EnglishEdit

Alternative formsEdit

EtymologyEdit

From Middle French casuel, from Late Latin cāsuālis (happening by chance), from Latin cāsus (event) (English case), from cadere (to fall) (whence English cadence).

PronunciationEdit

AdjectiveEdit

casual (comparative more casual, superlative most casual)

  1. Happening by chance.
    They only had casual meetings.
  2. Coming without regularity; occasional or incidental.
    The purchase of donuts was just a casual expense.
  3. Employed irregularly.
    • 1918, W. B. Maxwell, chapter 17, in The Mirror and the Lamp:
      This time was most dreadful for Lilian. Thrown on her own resources and almost penniless, she maintained herself and paid the rent of a wretched room near the hospital by working as a charwoman, sempstress, anything. In a moment she had dropped to the level of a casual labourer.
    He was just a casual worker.
  4. Careless.
    • 2007, Nick Holland, The Girl on the Bus (page 117)
      I removed my jacket and threw it casually over the back of the settee.
  5. Happening or coming to pass without design.
    • 1963, Margery Allingham, chapter 8, in The China Governess[1]:
      It was a casual sneer, obviously one of a long line. There was hatred behind it, but of a quiet, chronic type, nothing new or unduly virulent, and he was taken aback by the flicker of amazed incredulity that passed over the younger man's ravaged face.
    • 2012, Jeff Miller, Grown at Glen Garden: Ben Hogan, Byron Nelson, and the Little Texas Golf Course that Propelled Them to Stardom
      Hogan assumed the entire creek bed was to be played as a casual hazard, moved his ball out and assessed himself a one-stroke penalty.
  6. Informal, relaxed.
  7. Designed for informal or everyday use.

SynonymsEdit

AntonymsEdit

Derived termsEdit

TranslationsEdit

NounEdit

casual (plural casuals)

  1. (Britain, Australia, New Zealand) A worker who is only working for a company occasionally, not as its permanent employee.
  2. A soldier temporarily at a place of duty, usually en route to another place of duty.
  3. (UK, historical) A member of a group of football hooligans who wear expensive designer clothing to avoid police attention; see casual (subculture).
    Synonym: (Manchester) Perry boy
    • 2019 September 14, Miranda Sawyer, “Mark Leckey: ‘There has to be a belief that art has this power, this charisma'”, in The Guardian[2]:
      At 15, he became a casual: one of the label-wearing, wedge-flicking, swaggering hooligan peacock boys who dominated the north-west when I was growing up. Casuals were working-class lads (called Perry boys in Manchester) who loved football, fighting and brilliant sportswear.
  4. One who receives relief for a night in a parish to which he does not belong; a vagrant.
  5. (video games, informal, derogatory) A player of casual games.
    The devs dumbed the game down so the casuals could enjoy it.
  6. (fandom slang) A person whose engagement with media is relaxed or superficial.
    • 1972, Lee C. Garrison, "The Needs of Motion Picture Audiences", California Management Review, Volume 15, Issue 2, Winter 1972, page 149:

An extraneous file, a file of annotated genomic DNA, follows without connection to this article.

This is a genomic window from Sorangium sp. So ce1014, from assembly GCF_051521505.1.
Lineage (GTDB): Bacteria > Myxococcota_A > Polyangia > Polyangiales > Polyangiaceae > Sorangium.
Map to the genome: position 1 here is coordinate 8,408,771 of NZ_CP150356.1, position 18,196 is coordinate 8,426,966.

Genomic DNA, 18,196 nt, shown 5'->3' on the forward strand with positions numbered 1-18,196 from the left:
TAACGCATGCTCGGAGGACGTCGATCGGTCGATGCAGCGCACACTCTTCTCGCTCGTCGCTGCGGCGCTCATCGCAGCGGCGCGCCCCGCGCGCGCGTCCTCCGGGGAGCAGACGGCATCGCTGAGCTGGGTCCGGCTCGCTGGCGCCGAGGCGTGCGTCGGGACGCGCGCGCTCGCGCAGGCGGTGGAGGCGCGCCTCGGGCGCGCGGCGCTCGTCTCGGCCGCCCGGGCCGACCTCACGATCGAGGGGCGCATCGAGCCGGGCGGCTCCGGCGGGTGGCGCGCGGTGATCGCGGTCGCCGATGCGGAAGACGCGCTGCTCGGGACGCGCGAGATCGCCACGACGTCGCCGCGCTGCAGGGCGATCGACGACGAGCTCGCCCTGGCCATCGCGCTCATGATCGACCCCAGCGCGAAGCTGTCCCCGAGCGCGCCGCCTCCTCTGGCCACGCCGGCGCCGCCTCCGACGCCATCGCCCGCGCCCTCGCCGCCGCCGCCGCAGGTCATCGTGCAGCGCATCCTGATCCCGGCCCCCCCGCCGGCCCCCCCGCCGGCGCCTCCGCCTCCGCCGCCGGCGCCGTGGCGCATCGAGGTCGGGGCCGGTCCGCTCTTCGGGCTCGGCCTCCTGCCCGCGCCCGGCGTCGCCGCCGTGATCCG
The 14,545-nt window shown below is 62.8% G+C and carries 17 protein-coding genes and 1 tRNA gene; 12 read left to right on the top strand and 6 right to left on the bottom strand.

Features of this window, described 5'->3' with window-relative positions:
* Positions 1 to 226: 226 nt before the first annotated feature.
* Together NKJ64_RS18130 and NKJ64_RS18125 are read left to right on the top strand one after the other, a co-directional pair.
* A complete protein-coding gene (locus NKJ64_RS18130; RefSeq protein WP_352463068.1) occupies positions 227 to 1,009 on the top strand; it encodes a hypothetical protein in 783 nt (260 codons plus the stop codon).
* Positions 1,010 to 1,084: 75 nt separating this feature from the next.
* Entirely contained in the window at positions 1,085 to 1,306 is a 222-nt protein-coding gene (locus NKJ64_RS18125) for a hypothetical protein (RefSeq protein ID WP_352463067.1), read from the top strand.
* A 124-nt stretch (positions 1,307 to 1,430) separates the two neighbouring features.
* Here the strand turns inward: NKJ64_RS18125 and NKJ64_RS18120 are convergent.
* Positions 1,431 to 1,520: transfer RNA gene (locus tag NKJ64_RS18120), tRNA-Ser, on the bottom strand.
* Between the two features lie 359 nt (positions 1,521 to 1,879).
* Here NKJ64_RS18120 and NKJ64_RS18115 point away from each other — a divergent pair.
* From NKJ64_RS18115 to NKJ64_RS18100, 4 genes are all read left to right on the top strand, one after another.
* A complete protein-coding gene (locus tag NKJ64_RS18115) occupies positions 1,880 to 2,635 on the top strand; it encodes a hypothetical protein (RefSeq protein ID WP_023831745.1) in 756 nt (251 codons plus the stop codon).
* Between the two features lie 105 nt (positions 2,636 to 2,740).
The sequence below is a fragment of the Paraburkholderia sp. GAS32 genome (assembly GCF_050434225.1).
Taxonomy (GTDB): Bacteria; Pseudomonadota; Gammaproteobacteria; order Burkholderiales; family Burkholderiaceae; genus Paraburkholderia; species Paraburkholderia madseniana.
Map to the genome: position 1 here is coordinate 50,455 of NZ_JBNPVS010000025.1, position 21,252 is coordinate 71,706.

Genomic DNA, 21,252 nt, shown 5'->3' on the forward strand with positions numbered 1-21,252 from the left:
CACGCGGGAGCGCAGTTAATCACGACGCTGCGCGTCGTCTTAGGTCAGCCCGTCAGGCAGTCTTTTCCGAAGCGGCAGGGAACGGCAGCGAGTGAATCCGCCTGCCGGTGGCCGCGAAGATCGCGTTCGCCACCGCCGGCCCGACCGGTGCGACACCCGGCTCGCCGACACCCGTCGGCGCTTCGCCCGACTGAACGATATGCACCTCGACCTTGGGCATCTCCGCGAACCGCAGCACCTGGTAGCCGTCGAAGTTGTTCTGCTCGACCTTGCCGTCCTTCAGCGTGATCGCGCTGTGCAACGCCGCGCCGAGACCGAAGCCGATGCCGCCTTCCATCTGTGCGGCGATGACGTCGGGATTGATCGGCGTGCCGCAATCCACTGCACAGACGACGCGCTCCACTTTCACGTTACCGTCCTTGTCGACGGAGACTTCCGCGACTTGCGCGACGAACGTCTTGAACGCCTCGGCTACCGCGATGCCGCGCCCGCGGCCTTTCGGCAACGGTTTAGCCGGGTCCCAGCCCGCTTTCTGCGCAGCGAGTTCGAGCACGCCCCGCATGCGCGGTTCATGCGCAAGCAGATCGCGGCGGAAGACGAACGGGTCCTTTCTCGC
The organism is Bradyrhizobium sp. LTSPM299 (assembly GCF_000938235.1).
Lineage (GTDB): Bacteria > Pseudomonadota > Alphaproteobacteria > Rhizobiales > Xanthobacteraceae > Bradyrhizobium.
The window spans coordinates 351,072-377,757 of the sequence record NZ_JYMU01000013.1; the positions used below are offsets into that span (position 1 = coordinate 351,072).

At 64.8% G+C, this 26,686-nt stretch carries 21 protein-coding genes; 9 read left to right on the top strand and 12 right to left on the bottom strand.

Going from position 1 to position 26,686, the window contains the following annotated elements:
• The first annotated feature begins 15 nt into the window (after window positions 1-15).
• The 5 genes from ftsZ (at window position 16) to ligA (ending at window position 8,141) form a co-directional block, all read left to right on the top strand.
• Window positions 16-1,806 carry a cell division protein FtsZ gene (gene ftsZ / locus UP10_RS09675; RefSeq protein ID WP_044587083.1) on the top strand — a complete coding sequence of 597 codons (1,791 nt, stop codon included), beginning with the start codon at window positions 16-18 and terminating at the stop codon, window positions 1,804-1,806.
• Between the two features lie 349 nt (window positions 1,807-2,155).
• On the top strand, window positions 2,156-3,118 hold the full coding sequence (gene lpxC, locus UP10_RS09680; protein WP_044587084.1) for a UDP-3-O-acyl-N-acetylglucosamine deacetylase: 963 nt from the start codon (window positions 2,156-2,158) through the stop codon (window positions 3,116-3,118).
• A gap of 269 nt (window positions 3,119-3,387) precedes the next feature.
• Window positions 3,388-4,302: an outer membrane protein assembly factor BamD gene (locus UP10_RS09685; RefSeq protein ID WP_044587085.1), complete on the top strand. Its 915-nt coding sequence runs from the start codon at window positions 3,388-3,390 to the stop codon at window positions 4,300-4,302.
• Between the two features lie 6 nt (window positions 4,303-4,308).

Casuals outnumbered regulars in the art-house audience two to one.
    • 2010, Jennifer Gillan, Television and New Media: Must-Click TV, page 16:
      Most often, when a series is marketed toward casuals, the loyals feel that their interests and needs are not being met.
    • 2018, E. J. Nielsen, "The Gay Elephant Meta in the Room: Sherlock and the Johnlock Conspiracy", in Queerbaiting and Fandom: Teasing Fans Through Homoerotic Possibilities (ed. Joseph Brennan), page 91:
      Treating a gay relationship as a puzzle that must be pursued by the clever viewers and hidden from “casuals” until a narrative reveal at the eleventh hour seems antithetical to the idea of normalized representation that TJLCers claim as the main reason they want Johnlock to be canon, []
  7. (Britain, dated) A tramp.
    • 1983, Reg Butler, Reg Butler, London: Tate Gallery London, page 14:
      I was a boy in 1922 or 1923, when buses first started to run between the village and the town; there were tramps, casuals as they were called; the whole pattern of my boyhood was knit into a very loaded atmosphere of human character.
  8. This term needs a definition. Please help out and add a definition, then remove the text {{rfdef}}.
    • 1948 December, “Shoes: Competition Is Back”, in Kiplinger Magazine, page 47, column 2:
      Next spring you’ll see more women than ever wearing “casuals” and “flats,” the shoes with the wedge heels or no heels at all.
    • 1959, The Medical Officer, page 158:
      In girls wearing casuals, ugly hypertrophied skin over the heels was frequently noted, probably due to the loose shoe moving as they walked.
    • 1967, Kenneth Tynan, Tynan Right & Left: Plays, Films, People, Places and Events, New York, N.Y.: Atheneum, page 65:
      Like his friends, he is wearing casuals, ideal for lounging around crypts.
    • 1984, William Golding, The Paper Men, page 71:
      He and I were wearing casuals []

TranslationsEdit

Related termsEdit

ReferencesEdit

AnagramsEdit


CatalanEdit

AdjectiveEdit

casual (masculine and feminine plural casuals)

  1. casual
  2. unplanned

Derived termsEdit


PortugueseEdit

PronunciationEdit

  • Hyphenation: ca‧su‧al
  • Rhymes: -al, -aw

AdjectiveEdit

casual m or f (plural casuais, comparable)

  1. casual (happening by chance)
    Synonym: fortuito
  2. casual (coming without regularity)
    Synonym: ocasional
  3. casual (designed for informal or everyday use)

Derived termsEdit


SpanishEdit

PronunciationEdit

AdjectiveEdit

casual (plural casuales)

  1. casual
  2. accidental
  3. coincidental, chance

Derived termsEdit

DescendantsEdit

  • Cebuano: kaswal

Further readingEdit